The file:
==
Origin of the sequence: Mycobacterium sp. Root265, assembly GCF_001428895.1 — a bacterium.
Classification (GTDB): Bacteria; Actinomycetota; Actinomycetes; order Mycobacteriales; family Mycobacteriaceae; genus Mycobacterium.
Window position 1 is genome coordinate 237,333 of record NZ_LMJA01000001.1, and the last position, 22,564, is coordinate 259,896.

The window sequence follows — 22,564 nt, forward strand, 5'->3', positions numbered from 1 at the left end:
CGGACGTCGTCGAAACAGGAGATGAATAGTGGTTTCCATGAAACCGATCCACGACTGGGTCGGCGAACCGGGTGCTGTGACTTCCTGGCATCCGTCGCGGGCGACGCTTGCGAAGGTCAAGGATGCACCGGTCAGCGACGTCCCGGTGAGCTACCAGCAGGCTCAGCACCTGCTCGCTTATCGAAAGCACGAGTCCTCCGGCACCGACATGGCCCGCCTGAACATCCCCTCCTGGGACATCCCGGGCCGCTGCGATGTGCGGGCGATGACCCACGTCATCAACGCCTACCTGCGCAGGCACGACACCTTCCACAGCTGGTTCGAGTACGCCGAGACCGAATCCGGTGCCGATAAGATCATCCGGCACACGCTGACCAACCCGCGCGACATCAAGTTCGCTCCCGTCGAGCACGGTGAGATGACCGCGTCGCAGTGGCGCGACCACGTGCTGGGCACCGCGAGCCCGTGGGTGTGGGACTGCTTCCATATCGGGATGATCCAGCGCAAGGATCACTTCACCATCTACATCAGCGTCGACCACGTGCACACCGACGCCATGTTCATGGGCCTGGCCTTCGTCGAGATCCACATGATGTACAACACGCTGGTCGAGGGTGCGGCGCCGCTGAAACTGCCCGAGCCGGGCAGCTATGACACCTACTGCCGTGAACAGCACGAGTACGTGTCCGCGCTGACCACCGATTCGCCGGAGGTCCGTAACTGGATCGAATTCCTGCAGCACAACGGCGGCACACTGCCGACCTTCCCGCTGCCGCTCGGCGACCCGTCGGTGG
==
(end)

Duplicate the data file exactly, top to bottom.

Origin of the sequence: Mycobacterium sp. Root265, assembly GCF_001428895.1 — a bacterium.
Classification (GTDB): Bacteria; Actinomycetota; Actinomycetes; order Mycobacteriales; family Mycobacteriaceae; genus Mycobacterium.
Window position 1 is genome coordinate 237,333 of record NZ_LMJA01000001.1, and the last position, 22,564, is coordinate 259,896.

The window sequence follows — 22,564 nt, forward strand, 5'->3', positions numbered from 1 at the left end:
CGGACGTCGTCGAAACAGGAGATGAATAGTGGTTTCCATGAAACCGATCCACGACTGGGTCGGCGAACCGGGTGCTGTGACTTCCTGGCATCCGTCGCGGGCGACGCTTGCGAAGGTCAAGGATGCACCGGTCAGCGACGTCCCGGTGAGCTACCAGCAGGCTCAGCACCTGCTCGCTTATCGAAAGCACGAGTCCTCCGGCACCGACATGGCCCGCCTGAACATCCCCTCCTGGGACATCCCGGGCCGCTGCGATGTGCGGGCGATGACCCACGTCATCAACGCCTACCTGCGCAGGCACGACACCTTCCACAGCTGGTTCGAGTACGCCGAGACCGAATCCGGTGCCGATAAGATCATCCGGCACACGCTGACCAACCCGCGCGACATCAAGTTCGCTCCCGTCGAGCACGGTGAGATGACCGCGTCGCAGTGGCGCGACCACGTGCTGGGCACCGCGAGCCCGTGGGTGTGGGACTGCTTCCATATCGGGATGATCCAGCGCAAGGATCACTTCACCATCTACATCAGCGTCGACCACGTGCACACCGACGCCATGTTCATGGGCCTGGCCTTCGTCGAGATCCACATGATGTACAACACGCTGGTCGAGGGTGCGGCGCCGCTGAAACTGCCCGAGCCGGGCAGCTATGACACCTACTGCCGTGAACAGCACGAGTACGTGTCCGCGCTGACCACCGATTCGCCGGAGGTCCGTAACTGGATCGAATTCCTGCAGCACAACGGCGGCACACTGCCGACCTTCCCGCTGCCGCTCGGCGACCCGTCGGTGG